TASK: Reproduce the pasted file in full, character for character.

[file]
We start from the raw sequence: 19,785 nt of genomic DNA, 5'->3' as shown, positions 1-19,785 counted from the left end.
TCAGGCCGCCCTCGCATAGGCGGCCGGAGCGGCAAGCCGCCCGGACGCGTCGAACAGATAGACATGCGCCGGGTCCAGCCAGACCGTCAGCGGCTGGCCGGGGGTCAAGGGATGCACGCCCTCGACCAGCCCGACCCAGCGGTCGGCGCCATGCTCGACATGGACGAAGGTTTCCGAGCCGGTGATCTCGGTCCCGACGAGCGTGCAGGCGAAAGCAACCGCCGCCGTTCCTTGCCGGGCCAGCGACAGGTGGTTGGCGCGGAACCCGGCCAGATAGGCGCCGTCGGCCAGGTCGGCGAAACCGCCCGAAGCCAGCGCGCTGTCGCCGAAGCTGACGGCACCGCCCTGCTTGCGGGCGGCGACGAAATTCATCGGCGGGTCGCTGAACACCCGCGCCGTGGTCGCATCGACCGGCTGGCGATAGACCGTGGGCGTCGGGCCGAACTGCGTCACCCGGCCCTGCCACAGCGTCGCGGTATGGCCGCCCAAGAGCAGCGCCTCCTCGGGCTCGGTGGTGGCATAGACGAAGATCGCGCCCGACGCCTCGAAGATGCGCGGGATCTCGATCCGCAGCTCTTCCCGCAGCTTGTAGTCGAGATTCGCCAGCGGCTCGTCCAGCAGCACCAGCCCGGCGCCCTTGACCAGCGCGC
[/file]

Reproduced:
We start from the raw sequence: 19,785 nt of genomic DNA, 5'->3' as shown, positions 1-19,785 counted from the left end.
TCAGGCCGCCCTCGCATAGGCGGCCGGAGCGGCAAGCCGCCCGGACGCGTCGAACAGATAGACATGCGCCGGGTCCAGCCAGACCGTCAGCGGCTGGCCGGGGGTCAAGGGATGCACGCCCTCGACCAGCCCGACCCAGCGGTCGGCGCCATGCTCGACATGGACGAAGGTTTCCGAGCCGGTGATCTCGGTCCCGACGAGCGTGCAGGCGAAAGCAACCGCCGCCGTTCCTTGCCGGGCCAGCGACAGGTGGTTGGCGCGGAACCCGGCCAGATAGGCGCCGTCGGCCAGGTCGGCGAAACCGCCCGAAGCCAGCGCGCTGTCGCCGAAGCTGACGGCACCGCCCTGCTTGCGGGCGGCGACGAAATTCATCGGCGGGTCGCTGAACACCCGCGCCGTGGTCGCATCGACCGGCTGGCGATAGACCGTGGGCGTCGGGCCGAACTGCGTCACCCGGCCCTGCCACAGCGTCGCGGTATGGCCGCCCAAGAGCAGCGCCTCCTCGGGCTCGGTGGTGGCATAGACGAAGATCGCGCCCGACGCCTCGAAGATGCGCGGGATCTCGATCCGCAGCTCTTCCCGCAGCTTGTAGTCGAGATTCGCCAGCGGCTCGTCCAGCAGCACCAGCCCGGCGCCCTTGACCAGCGCGC